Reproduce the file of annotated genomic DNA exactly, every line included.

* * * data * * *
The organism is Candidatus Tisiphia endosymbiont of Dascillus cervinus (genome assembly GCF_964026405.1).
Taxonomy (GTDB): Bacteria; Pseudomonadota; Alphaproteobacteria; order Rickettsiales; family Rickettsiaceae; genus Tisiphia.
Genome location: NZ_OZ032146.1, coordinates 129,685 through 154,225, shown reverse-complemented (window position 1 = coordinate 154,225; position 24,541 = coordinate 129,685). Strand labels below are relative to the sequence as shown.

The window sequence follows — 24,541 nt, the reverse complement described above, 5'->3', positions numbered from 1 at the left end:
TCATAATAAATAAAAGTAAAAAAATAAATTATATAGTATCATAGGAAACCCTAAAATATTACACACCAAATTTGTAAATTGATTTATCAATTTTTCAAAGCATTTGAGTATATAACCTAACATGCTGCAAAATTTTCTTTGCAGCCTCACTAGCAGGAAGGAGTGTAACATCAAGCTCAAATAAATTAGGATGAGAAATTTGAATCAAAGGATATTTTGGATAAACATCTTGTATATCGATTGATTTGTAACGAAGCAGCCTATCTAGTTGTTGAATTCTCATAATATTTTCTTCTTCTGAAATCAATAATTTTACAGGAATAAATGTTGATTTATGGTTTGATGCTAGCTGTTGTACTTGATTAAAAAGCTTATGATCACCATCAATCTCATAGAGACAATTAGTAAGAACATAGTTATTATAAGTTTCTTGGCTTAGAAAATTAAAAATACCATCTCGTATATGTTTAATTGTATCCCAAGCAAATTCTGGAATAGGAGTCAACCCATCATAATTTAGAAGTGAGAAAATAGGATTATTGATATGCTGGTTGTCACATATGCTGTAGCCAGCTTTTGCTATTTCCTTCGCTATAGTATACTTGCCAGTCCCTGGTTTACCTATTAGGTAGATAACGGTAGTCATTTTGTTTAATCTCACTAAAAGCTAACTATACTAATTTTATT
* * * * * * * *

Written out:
The organism is Candidatus Tisiphia endosymbiont of Dascillus cervinus (genome assembly GCF_964026405.1).
Taxonomy (GTDB): Bacteria; Pseudomonadota; Alphaproteobacteria; order Rickettsiales; family Rickettsiaceae; genus Tisiphia.
Genome location: NZ_OZ032146.1, coordinates 129,685 through 154,225, shown reverse-complemented (window position 1 = coordinate 154,225; position 24,541 = coordinate 129,685). Strand labels below are relative to the sequence as shown.

The window sequence follows — 24,541 nt, the reverse complement described above, 5'->3', positions numbered from 1 at the left end:
TCATAATAAATAAAAGTAAAAAAATAAATTATATAGTATCATAGGAAACCCTAAAATATTACACACCAAATTTGTAAATTGATTTATCAATTTTTCAAAGCATTTGAGTATATAACCTAACATGCTGCAAAATTTTCTTTGCAGCCTCACTAGCAGGAAGGAGTGTAACATCAAGCTCAAATAAATTAGGATGAGAAATTTGAATCAAAGGATATTTTGGATAAACATCTTGTATATCGATTGATTTGTAACGAAGCAGCCTATCTAGTTGTTGAATTCTCATAATATTTTCTTCTTCTGAAATCAATAATTTTACAGGAATAAATGTTGATTTATGGTTTGATGCTAGCTGTTGTACTTGATTAAAAAGCTTATGATCACCATCAATCTCATAGAGACAATTAGTAAGAACATAGTTATTATAAGTTTCTTGGCTTAGAAAATTAAAAATACCATCTCGTATATGTTTAATTGTATCCCAAGCAAATTCTGGAATAGGAGTCAACCCATCATAATTTAGAAGTGAGAAAATAGGATTATTGATATGCTGGTTGTCACATATGCTGTAGCCAGCTTTTGCTATTTCCTTCGCTATAGTATACTTGCCAGTCCCTGGTTTACCTATTAGGTAGATAACGGTAGTCATTTTGTTTAATCTCACTAAAAGCTAACTATACTAATTTTATT